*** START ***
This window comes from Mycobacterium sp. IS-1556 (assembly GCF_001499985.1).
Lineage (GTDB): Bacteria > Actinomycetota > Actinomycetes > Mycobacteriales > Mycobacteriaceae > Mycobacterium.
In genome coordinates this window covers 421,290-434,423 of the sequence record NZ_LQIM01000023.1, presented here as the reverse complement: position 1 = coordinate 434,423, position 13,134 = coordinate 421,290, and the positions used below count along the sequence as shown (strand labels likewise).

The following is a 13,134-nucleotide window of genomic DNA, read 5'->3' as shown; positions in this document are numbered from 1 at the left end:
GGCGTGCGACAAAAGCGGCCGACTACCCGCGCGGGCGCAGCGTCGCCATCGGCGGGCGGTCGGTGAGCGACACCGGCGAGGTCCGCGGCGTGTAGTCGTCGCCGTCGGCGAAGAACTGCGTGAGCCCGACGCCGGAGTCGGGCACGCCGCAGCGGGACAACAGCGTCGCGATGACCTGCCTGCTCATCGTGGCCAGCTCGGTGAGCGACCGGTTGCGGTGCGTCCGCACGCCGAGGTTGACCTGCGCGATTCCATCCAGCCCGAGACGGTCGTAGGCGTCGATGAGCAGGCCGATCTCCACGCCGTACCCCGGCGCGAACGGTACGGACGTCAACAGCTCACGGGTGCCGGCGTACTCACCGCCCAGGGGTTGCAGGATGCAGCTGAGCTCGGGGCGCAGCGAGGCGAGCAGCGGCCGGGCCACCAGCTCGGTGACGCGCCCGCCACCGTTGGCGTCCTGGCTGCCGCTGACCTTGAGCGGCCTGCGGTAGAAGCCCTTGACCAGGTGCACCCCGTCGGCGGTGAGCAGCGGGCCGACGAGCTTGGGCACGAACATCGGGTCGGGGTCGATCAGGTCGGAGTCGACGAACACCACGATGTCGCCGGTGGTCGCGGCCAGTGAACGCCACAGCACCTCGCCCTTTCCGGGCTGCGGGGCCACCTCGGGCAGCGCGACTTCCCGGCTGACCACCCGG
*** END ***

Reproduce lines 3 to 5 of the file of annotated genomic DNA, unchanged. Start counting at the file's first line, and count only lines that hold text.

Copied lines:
In genome coordinates this window covers 421,290-434,423 of the sequence record NZ_LQIM01000023.1, presented here as the reverse complement: position 1 = coordinate 434,423, position 13,134 = coordinate 421,290, and the positions used below count along the sequence as shown (strand labels likewise).

The following is a 13,134-nucleotide window of genomic DNA, read 5'->3' as shown; positions in this document are numbered from 1 at the left end:
GGCGTGCGACAAAAGCGGCCGACTACCCGCGCGGGCGCAGCGTCGCCATCGGCGGGCGGTCGGTGAGCGACACCGGCGAGGTCCGCGGCGTGTAGTCGTCGCCGTCGGCGAAGAACTGCGTGAGCCCGACGCCGGAGTCGGGCACGCCGCAGCGGGACAACAGCGTCGCGATGACCTGCCTGCTCATCGTGGCCAGCTCGGTGAGCGACCGGTTGCGGTGCGTCCGCACGCCGAGGTTGACCTGCGCGATTCCATCCAGCCCGAGACGGTCGTAGGCGTCGATGAGCAGGCCGATCTCCACGCCGTACCCCGGCGCGAACGGTACGGACGTCAACAGCTCACGGGTGCCGGCGTACTCACCGCCCAGGGGTTGCAGGATGCAGCTGAGCTCGGGGCGCAGCGAGGCGAGCAGCGGCCGGGCCACCAGCTCGGTGACGCGCCCGCCACCGTTGGCGTCCTGGCTGCCGCTGACCTTGAGCGGCCTGCGGTAGAAGCCCTTGACCAGGTGCACCCCGTCGGCGGTGAGCAGCGGGCCGACGAGCTTGGGCACGAACATCGGGTCGGGGTCGATCAGGTCGGAGTCGACGAACACCACGATGTCGCCGGTGGTCGCGGCCAGTGAACGCCACAGCACCTCGCCCTTTCCGGGCTGCGGGGCCACCTCGGGCAGCGCGACTTCCCGGCTGACCACCCGG